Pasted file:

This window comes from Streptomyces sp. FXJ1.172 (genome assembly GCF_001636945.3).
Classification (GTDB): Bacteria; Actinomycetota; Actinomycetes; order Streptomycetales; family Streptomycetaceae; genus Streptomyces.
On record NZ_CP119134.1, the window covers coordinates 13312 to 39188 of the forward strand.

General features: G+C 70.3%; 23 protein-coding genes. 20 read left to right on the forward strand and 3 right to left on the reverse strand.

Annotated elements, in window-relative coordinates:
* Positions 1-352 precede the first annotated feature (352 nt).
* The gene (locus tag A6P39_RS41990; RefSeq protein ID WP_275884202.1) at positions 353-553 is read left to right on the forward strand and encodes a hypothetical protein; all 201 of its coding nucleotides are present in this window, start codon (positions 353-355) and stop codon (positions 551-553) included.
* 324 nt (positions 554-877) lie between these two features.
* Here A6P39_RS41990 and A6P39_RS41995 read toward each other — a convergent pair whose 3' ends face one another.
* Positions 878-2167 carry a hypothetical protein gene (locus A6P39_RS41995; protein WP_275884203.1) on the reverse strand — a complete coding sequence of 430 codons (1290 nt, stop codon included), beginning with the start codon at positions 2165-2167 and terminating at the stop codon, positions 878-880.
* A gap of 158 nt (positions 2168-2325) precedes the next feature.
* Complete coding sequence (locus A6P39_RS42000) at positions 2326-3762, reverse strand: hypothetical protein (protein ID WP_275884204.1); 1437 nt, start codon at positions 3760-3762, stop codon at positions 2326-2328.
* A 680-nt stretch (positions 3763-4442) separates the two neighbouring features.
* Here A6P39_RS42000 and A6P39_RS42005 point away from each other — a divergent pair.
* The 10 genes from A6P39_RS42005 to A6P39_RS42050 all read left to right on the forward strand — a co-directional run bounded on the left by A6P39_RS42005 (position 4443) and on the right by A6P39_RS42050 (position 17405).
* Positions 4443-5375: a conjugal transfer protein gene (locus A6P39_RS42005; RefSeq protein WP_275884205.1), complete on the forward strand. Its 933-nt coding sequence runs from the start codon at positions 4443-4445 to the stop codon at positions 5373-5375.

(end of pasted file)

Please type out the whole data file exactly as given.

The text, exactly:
This window comes from Streptomyces sp. FXJ1.172 (genome assembly GCF_001636945.3).
Classification (GTDB): Bacteria; Actinomycetota; Actinomycetes; order Streptomycetales; family Streptomycetaceae; genus Streptomyces.
On record NZ_CP119134.1, the window covers coordinates 13312 to 39188 of the forward strand.

General features: G+C 70.3%; 23 protein-coding genes. 20 read left to right on the forward strand and 3 right to left on the reverse strand.

Annotated elements, in window-relative coordinates:
* Positions 1-352 precede the first annotated feature (352 nt).
* The gene (locus tag A6P39_RS41990; RefSeq protein ID WP_275884202.1) at positions 353-553 is read left to right on the forward strand and encodes a hypothetical protein; all 201 of its coding nucleotides are present in this window, start codon (positions 353-355) and stop codon (positions 551-553) included.
* 324 nt (positions 554-877) lie between these two features.
* Here A6P39_RS41990 and A6P39_RS41995 read toward each other — a convergent pair whose 3' ends face one another.
* Positions 878-2167 carry a hypothetical protein gene (locus A6P39_RS41995; protein WP_275884203.1) on the reverse strand — a complete coding sequence of 430 codons (1290 nt, stop codon included), beginning with the start codon at positions 2165-2167 and terminating at the stop codon, positions 878-880.
* A gap of 158 nt (positions 2168-2325) precedes the next feature.
* Complete coding sequence (locus A6P39_RS42000) at positions 2326-3762, reverse strand: hypothetical protein (protein ID WP_275884204.1); 1437 nt, start codon at positions 3760-3762, stop codon at positions 2326-2328.
* A 680-nt stretch (positions 3763-4442) separates the two neighbouring features.
* Here A6P39_RS42000 and A6P39_RS42005 point away from each other — a divergent pair.
* The 10 genes from A6P39_RS42005 to A6P39_RS42050 all read left to right on the forward strand — a co-directional run bounded on the left by A6P39_RS42005 (position 4443) and on the right by A6P39_RS42050 (position 17405).
* Positions 4443-5375: a conjugal transfer protein gene (locus A6P39_RS42005; RefSeq protein WP_275884205.1), complete on the forward strand. Its 933-nt coding sequence runs from the start codon at positions 4443-4445 to the stop codon at positions 5373-5375.